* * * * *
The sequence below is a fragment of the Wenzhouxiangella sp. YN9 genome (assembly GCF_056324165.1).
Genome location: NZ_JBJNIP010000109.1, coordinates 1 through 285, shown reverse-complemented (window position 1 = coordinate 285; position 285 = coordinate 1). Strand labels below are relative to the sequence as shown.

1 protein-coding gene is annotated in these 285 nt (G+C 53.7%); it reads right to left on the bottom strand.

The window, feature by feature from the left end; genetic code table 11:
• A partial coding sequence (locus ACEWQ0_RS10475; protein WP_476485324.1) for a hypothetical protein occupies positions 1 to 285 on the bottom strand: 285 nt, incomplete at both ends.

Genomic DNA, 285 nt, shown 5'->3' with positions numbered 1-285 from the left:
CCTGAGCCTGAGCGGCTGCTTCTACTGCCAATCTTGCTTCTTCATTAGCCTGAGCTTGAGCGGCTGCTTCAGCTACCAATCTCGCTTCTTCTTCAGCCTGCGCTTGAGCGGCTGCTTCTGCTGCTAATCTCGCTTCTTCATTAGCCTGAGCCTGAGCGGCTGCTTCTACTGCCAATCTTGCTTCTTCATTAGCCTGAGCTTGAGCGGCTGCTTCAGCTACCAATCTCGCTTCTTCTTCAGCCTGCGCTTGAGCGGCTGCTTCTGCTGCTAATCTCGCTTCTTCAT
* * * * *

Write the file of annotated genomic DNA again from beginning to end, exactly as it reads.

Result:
The sequence below is a fragment of the Wenzhouxiangella sp. YN9 genome (assembly GCF_056324165.1).
Genome location: NZ_JBJNIP010000109.1, coordinates 1 through 285, shown reverse-complemented (window position 1 = coordinate 285; position 285 = coordinate 1). Strand labels below are relative to the sequence as shown.

1 protein-coding gene is annotated in these 285 nt (G+C 53.7%); it reads right to left on the bottom strand.

The window, feature by feature from the left end; genetic code table 11:
• A partial coding sequence (locus ACEWQ0_RS10475; protein WP_476485324.1) for a hypothetical protein occupies positions 1 to 285 on the bottom strand: 285 nt, incomplete at both ends.

Genomic DNA, 285 nt, shown 5'->3' with positions numbered 1-285 from the left:
CCTGAGCCTGAGCGGCTGCTTCTACTGCCAATCTTGCTTCTTCATTAGCCTGAGCTTGAGCGGCTGCTTCAGCTACCAATCTCGCTTCTTCTTCAGCCTGCGCTTGAGCGGCTGCTTCTGCTGCTAATCTCGCTTCTTCATTAGCCTGAGCCTGAGCGGCTGCTTCTACTGCCAATCTTGCTTCTTCATTAGCCTGAGCTTGAGCGGCTGCTTCAGCTACCAATCTCGCTTCTTCTTCAGCCTGCGCTTGAGCGGCTGCTTCTGCTGCTAATCTCGCTTCTTCAT